Hunch pays for dinner and lunch
Artbeat column no 464 by Peter Entwisle
Published in the Otago Daily Times, January 4, 2010
Art is full of surprises but once in a very long while there is one which truly staggers expectation. By the time you read this Christmas will have passed but it’s the sort of story which seems appropriate for the time of year.
In 1998 a man saw a portrait offered for sale at Christie’s in New York. It showed a young woman in profile and was not attributed to any specific artist but described as German of the early 19thC. The woman’s costume was of a much earlier time but there are many historicising works, so that isn’t always much of a clue to the date that something was made. The portrait was in chalk, pen and wash on vellum and very attractive. The man who was looking at it thought there was something rather special about it but as the bidding rose he dropped out before it sold for $US21,850. Not everyone has money like that to throw around. This man felt he had gone as far as he dared.
Ten years later and again in New York, the same man was with a friend from Switzerland who went into a dealer gallery and came back out saying there was something he thought our hero should see. So the latter went in and there he saw the same portrait he had missed at the auction nine years earlier. It was still priced around $US20,000 and had the same attribution. This time he had the courage of his convictions, or his friend’s, and bought the picture on the understanding the Swiss man would pay for it and become the new owner.
He then made enquiries and ultimately the work was tested at a Canadian laboratory. He had thought, and you can understand why he rather quailed at the audacity of this idea, that it was in fact a portrait of the time of the sitter’s costume – the Italian Renaissance – and that it was by a very famous artist indeed. He marshalled a number of reasons which are convincing but what clinched the case forensically - what really put it beyond much doubt for many people - was the Canadian laboratory’s identification of a partial fingerprint on the work. This was “highly comparable” to one found on a painting undoubtedly by Leonardo da Vinci (1452-1519) and considered to be that of the master himself.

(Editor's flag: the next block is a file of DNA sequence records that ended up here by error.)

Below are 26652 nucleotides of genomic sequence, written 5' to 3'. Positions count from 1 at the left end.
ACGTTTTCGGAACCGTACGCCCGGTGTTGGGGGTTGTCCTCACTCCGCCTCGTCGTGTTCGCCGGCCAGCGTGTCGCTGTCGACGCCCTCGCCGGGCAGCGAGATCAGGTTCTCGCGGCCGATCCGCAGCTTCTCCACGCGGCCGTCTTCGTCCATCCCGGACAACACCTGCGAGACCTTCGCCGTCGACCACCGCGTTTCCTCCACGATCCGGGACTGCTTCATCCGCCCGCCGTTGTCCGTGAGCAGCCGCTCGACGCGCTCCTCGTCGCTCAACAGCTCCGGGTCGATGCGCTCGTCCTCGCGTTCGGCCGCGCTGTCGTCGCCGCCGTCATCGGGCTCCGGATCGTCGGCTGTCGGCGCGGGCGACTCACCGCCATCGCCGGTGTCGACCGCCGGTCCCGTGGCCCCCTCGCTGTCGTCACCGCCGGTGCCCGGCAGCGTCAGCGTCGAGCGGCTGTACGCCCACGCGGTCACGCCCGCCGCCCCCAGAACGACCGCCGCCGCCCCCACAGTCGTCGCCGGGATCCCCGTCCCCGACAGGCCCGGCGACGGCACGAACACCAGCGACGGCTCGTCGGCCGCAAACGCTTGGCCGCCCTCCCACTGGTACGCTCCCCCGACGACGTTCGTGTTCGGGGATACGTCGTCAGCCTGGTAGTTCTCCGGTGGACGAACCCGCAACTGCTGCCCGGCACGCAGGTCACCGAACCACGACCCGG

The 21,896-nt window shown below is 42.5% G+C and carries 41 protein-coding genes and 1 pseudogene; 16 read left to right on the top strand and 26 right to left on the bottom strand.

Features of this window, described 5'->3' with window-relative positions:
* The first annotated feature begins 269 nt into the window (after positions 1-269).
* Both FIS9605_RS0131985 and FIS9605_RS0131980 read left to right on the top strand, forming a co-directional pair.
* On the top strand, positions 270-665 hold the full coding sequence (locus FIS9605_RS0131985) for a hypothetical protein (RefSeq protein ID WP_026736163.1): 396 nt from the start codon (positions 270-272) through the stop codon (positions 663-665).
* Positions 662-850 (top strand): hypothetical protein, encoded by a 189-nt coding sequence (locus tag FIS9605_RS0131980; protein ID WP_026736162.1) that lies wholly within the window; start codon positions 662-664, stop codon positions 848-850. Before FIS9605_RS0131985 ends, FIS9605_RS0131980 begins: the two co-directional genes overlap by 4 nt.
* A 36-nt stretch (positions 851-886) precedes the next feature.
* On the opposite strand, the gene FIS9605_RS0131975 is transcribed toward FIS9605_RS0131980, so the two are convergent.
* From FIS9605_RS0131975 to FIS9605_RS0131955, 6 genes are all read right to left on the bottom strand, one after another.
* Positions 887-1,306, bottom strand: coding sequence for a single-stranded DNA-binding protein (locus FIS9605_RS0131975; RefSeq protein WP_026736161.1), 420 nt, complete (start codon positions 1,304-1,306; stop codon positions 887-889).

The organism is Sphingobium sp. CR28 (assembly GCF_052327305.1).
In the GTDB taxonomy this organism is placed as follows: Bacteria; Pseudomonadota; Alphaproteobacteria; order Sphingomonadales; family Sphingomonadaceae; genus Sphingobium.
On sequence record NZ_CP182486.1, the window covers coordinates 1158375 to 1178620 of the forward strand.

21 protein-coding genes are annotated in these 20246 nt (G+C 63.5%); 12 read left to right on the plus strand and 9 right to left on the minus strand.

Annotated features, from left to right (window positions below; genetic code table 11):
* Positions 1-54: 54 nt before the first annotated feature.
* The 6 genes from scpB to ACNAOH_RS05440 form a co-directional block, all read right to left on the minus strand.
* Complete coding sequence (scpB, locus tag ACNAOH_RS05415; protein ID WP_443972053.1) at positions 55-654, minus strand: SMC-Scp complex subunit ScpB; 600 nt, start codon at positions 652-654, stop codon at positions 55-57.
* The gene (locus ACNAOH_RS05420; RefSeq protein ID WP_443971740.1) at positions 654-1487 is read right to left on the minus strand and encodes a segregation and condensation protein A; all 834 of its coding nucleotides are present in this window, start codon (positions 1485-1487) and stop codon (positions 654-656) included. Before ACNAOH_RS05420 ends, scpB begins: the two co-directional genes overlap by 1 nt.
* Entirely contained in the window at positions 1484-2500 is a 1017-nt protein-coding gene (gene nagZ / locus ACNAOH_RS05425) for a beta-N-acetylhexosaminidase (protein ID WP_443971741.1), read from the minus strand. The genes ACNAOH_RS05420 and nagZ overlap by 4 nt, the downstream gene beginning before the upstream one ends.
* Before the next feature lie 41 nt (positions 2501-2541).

The portrait on vellum has been accepted as a work by Leonardo by Martin Kemp, a prominent da Vinci scholar. It has been hailed as “the first major work” by the Florentine Maestro “to be identified for 100 years”. (The Guardian 13/10/09). It certainly is bidding fair to be accepted into the very small canon of such works, perhaps the first since the Benois Madonna. It is now speculated the portrait is worth $US165 million.
The man who identified the fingerprint is Peter Paul Biro. The sharp-eyed connoisseur is Peter Silverman, a Canadian collector. The New York dealer was Kate Ganz. Mr Silverman bought it for his Swiss friend on the understanding Silverman would do the footwork and that if he ever discovered something important the Swiss would buy him dinner and lunch. Mr Silverman said “I think he’s going to buy me dinner and lunch for the rest of my life.” (The Globe and Mail (Toronto) 14/10/09.)
Professor Kemp has written a book identifying the sitter as Bianca Sforza, the daughter of the Duke of Milan, Ludovico Sforza, by his mistress Bernardina de Corradis. Bianca was then about 13 or 14, in 1496, and married to Galeazzo Sanseverino, one of the Duke’s captains and a patron of Leonardo’s. She died a few months later, perhaps of an ectopic pregnancy. The portrait may have been the frontispiece of a dedicatory book of poems. It’s a sad story and the portrait is very beautiful.
It is a nice question exactly when the last major Leonardo was discovered. The Benois Madonna was still controversial when it was exhibited as such in 1909. It was sold to the Hermitage in St Petersburg in 1914 and is now generally accepted. While others have made a similar transition between discovery in the late 18th and middle 19th centuries the Benois Madonna is probably the last.
Wilhelm von Bode, a famous German museum director, asserted in 1909 that a bust of Flora was by Leonardo, but that was hotly disputed. Evidence was produced it was wholly or partly the work of a Victorian British sculptor, Richard Cockle Lucas. It has been re-examined more recently and the Staatliche Museen in Berlin which owns it ascribes it to Leonardo’s circle. It is possible to make mistakes and difficult to persuade all the authorities, but this portrait seems a good candidate to win acceptance. It will be exhibited in March 2010 in Gotheburg in Sweden.
© 2009, Otago Daily Times http://www.otagodailytimes.co.nz